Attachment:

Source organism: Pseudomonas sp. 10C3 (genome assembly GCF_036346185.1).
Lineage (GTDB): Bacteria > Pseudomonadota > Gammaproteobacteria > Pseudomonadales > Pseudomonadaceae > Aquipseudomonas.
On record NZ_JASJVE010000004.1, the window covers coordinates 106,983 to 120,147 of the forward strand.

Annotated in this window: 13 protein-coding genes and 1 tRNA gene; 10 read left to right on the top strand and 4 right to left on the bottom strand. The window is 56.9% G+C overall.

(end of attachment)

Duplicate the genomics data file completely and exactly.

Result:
Source organism: Pseudomonas sp. 10C3 (genome assembly GCF_036346185.1).
Lineage (GTDB): Bacteria > Pseudomonadota > Gammaproteobacteria > Pseudomonadales > Pseudomonadaceae > Aquipseudomonas.
On record NZ_JASJVE010000004.1, the window covers coordinates 106,983 to 120,147 of the forward strand.

Annotated in this window: 13 protein-coding genes and 1 tRNA gene; 10 read left to right on the top strand and 4 right to left on the bottom strand. The window is 56.9% G+C overall.